trestbps. Resting blood pressure in mm/Hg on admission to the hospital.

Blood pressure is an incredibly important number to know, as it measures the amount of strain your blood puts onto your arteries. If your blood pressure is too high, your heart has to work harder to circulate blood around your body.If your blood is creating too much strain, it can create tiny tears on the insides of your arteries, giving LDLs space to clog them with plaque.

thal. Results of a thallium stress test.

A thallium stress test shows how blood is flowing to different regions of the heart while you’re at rest and while you exercise.

It involves introducing thallium, a harmless radioactive acting as a biological tracer, into one of your veins and is tracked until it gets to your heart. A specialized camera can show the results on a diagram.

This is what the results look like!

“Cold” spots where no thallium is present show that the given area is not getting any blood. Spots that are supposed to be “hot” but stay cold at rest and during exercise may indicate permanent damage. AKA: Fixed damage. If the color comes back during exercise, then it may just indicate some blockage of the arteries and can be reversed.

Now that we’ve learned a little bit more about how heart disease works, how can we prevent it from becoming fatal?

The Solution: Our K-Nearest Neighbors Algorithm!

K-Nearest Neighbors (KNN) algorithms can make predictions about data they’ve never seen before by comparing an unknown datapoint to a known datapoint in the vicinity. The k is a variable that stands in for the number of neighbors our algorithm would use.

To understand this a little better, let’s check out an example:

We’ve simplified our data to a two-dimensional graph (with length & width), because if we tried to draw the actual algorithm in real life, the graph would need FOURTEEN dimensions. 🤯

Each of those datapoints represent one of our patients. Let’s say the blue points represent people without heart disease, and the red points represent people with heart disease. We have a patient that just came in, and he’s showing symptoms that put him right in the middle.

How would our trusty algorithm figure out whether or not they had heart disease? It’s simple! It would measure the distance between our new patient’s position and all the patients that are closest.

The smallest circle uses three of its closest neighbors and the biggest circle uses five of them. With both cases, the majority of the neighbors had heart disease. Thanks

But computers aren’t rulers. Computers are oversized math machines. So how can a computer figure it out?

There are a number of different distance algorithms that we can use, depending on how many features our dataset has and how many datapoints are inside of it. The one we’re going to use in this case is our plain-Jane Euclidean distance formula that we thought we’d never use after the eighth grade.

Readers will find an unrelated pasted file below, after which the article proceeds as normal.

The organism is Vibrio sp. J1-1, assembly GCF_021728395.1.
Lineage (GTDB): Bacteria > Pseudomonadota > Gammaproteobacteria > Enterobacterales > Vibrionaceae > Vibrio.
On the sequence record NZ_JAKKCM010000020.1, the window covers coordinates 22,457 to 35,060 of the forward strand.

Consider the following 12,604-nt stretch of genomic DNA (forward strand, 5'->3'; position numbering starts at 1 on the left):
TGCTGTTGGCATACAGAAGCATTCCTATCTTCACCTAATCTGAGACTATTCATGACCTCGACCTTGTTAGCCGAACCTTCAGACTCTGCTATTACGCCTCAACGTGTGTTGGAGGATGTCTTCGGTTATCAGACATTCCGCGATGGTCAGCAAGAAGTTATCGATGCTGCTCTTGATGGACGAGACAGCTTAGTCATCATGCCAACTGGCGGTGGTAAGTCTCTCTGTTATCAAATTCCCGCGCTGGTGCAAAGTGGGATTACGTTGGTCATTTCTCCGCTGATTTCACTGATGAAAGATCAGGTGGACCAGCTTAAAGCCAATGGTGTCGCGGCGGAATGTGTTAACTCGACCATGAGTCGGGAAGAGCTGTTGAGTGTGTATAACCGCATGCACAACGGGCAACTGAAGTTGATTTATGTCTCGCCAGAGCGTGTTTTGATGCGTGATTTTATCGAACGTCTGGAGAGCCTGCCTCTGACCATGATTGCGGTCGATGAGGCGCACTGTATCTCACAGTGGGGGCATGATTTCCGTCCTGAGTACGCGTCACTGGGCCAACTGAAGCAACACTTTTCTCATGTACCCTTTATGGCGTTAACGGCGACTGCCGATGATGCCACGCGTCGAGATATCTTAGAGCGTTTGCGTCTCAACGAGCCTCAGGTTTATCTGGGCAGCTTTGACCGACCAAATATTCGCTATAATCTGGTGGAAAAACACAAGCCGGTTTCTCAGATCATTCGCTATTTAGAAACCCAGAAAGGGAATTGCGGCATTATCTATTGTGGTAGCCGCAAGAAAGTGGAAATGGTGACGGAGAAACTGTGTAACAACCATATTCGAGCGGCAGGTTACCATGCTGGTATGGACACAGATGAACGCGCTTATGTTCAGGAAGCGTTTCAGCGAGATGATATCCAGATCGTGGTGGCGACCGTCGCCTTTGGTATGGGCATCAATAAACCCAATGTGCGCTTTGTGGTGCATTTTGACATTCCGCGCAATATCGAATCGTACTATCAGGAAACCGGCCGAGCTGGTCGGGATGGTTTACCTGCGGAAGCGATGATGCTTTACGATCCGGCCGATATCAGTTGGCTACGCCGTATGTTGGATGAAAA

Seeing this gave me flashbacks.

We all remember the Pythagorean Theorum, right? a² + b² = c²? The formula that lets us find the hypotenuse of a. Here’s a refresher in case we don’t:

Well, some Greek geek named Euclid figured out that you can use that same principle to find the distance between any two points by drawing an imaginary triangle between them. His formula is basically the same equation as Pythagoras’!

The two terms in green and orange help us find our lengths, a and b. We already know it’s a straight line between our points x2 and x1 because they only have one dimension: length. Same thing with our points y2 and y1! So, all we have to do to find their distance is find the difference between our finishing point and our starting point. This gives us the a and b from the original equation.

Next, add them together and square them, just like with our boy Pythagoras’ theorum:

All we have to do to find the Euclidian distance

Our algorithm computes the distances between our point and the k number of nearest neighbors

From there, the computer just counts how many of the neighbors have heart disease, and how many of the neighbors don’t. It draws boundaries based on the data it was trained upon, and then uses those boundaries to sort all the future datapoints.

It looks something like this!

(And here’s a link to see the code!)

Takeaways

  • The most effective way to prevent a disease from killing a patient is to diagnose it early. Machine learning algorithms can help doctors catch them when it counts, and anybody (especially you!) can learn to build one today.
  • KNN algorithms can classify unknown datapoints by learning from their neighbors. They’ll use the identities of the known datapoints closest to the unknown to determine the group our unknown belongs to.
  • Anybody, especially you, could build one of these bad boys today!